Are Your Tires Safe?

How We Make Tire Replacement Recommendations

According to the National Highway Traffic Safety Administration, there are at least 11,000 tire-related traffic accidents every year. How do you know when to change your tire? It’s not always easy to see. We utilize standards developed by the Tire Industry Association to keep you and your car safe. Not all shops, and not all tire stores use this industry criteria. At Convenience Auto Service, we are proud of the process we use to determine tire safety. No inspection can prevent all future tire issues. However,  we’ve developed these procedures over our many years of being in business, and believe them to be more comprehensive, repeatable and above all, safer for you.

Tread depth is most important

Key criterions to determine the safety of your tire is the tire tread depth. At Convenience Auto Service, we utilize a mechanical tread depth gauge similar to the one pictured here:

Tire Tread Measurement Gauge | Convenience Auto

Mechanical gauges provide a simple and repeatable indication of how deep the tread (or grooves) on the tire are. Tread depth is important because the grooves in the tire channel away water from the tire in summer months, and provide ‘bite’ in snow and ice during the winter. How much tread do you need to be safe? The Tire Industry Association (TIA) is a trade group that all major tire manufacturers belong to. The TIA sets standards and publishes guidelines for tire maintenance and replacement. The TIA recommends replacing any tire that is evenly worn with 2/32” of an inch (or less) of tread depth. We inspect multiple places around the circumference of the tire and record the minimum depth that we find. We measure from the top of the tread to the very bottom of the groove as shown in the picture. Taking multiple measurements provides the most accurate indication of wear. Not all shops and tire stores measure this way. If your vehicle has suspension or tire balance issues, it’s not unusual to see uneven wear – in that case, one portion of the tire may look fine, while another section is below the 2/32” standard. If any part of the tire is below the standard, we recommend replacement. The entire tire is only as good as its weakest point.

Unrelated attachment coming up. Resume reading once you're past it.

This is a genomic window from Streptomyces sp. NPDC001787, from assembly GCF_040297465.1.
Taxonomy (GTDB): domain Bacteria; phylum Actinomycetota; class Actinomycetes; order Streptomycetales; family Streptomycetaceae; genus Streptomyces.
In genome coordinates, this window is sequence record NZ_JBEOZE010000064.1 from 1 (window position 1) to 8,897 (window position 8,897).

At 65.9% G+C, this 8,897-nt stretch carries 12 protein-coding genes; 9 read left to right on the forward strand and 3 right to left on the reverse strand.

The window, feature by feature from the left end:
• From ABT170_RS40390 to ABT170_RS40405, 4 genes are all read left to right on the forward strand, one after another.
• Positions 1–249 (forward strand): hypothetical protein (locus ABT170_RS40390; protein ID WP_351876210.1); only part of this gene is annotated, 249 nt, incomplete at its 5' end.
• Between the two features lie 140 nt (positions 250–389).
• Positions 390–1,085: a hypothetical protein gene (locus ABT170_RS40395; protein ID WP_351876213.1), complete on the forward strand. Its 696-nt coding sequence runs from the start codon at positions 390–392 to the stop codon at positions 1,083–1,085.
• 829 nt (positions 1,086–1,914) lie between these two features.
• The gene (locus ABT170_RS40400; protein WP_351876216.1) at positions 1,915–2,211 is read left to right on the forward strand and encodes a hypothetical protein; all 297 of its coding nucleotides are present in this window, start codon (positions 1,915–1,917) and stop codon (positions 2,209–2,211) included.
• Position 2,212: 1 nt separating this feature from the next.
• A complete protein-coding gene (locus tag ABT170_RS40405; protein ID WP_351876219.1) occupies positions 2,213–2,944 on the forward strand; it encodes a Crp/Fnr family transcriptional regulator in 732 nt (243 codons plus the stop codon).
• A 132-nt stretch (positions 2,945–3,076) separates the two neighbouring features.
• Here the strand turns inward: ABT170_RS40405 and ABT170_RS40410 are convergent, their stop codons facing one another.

Measuring Тread with a Tread Gauge | Convenience Auto

Most modern tires also have WEAR BAR INDICATORS. These are just small tabs of rubber that are molded into the tire grooves. When the existing tread becomes worn down to the top of the tread wear bar on any section of the tire, that tire should be replaced. This is a simple visual indication that you can even perform yourself. We look at multiple places across the face of the tire and around the entire circumference. If there is ANY place where the tread is worn down to the wear bar, we recommend replacement.

Example of a New Tire | Convenience Auto

Example of a Worn-Out Tire | Convenience Auto

In any case, we report to you what we observe and let you make the final determination. We want you to know how safe your tires are whether you purchase tires from us or from someone else.

Tire date codes

Did you know your tire has a manufacturing date code? Tire Age is the most overlooked reason tires may become worn out. Usually, most tire treads will wear down long before any expiration date. The National Highway Safety Administration and the Tire Industry Association recommend replacing tires when they exceed 6-10 years old, regardless of tread wear. Weather conditions, thermal cycles, and the natural breakdown of rubber and other materials in the tire degrade performance characteristics over time, with potentially serious consequences. The date your tire was manufactured can be determined by checking at the Department of Transportation Tire Identification Number (TIN) stamped on the sidewall of every modern tire. The last four digits of the TIN will indicate the week and the year the tire was made.

Tire Sidewall Markings, Including Tire Date Codes | Convenience Auto

In the case of this photo, 1309 represents that the tire was made the on the 13th week of 2009 (or March 23rd- 29th). This means the expiration date would be the week of March 23, 2015. It is important to also check the age of your tires, because even though you may have just purchased them from a tire store, the tire may have sat in a warehouse for a long period of time prior to your purchase.

We are proud of the process that we’ve developed to determine and report tire wear. We believe that our process is both repeatable and rooted in industry accepted best practices. Please remember that not all places that sell tires (especially tire stores) do as rigorous an inspection as we do. We make the recommendation and let you decide! It’s just another way we work hard to keep you and your car safe.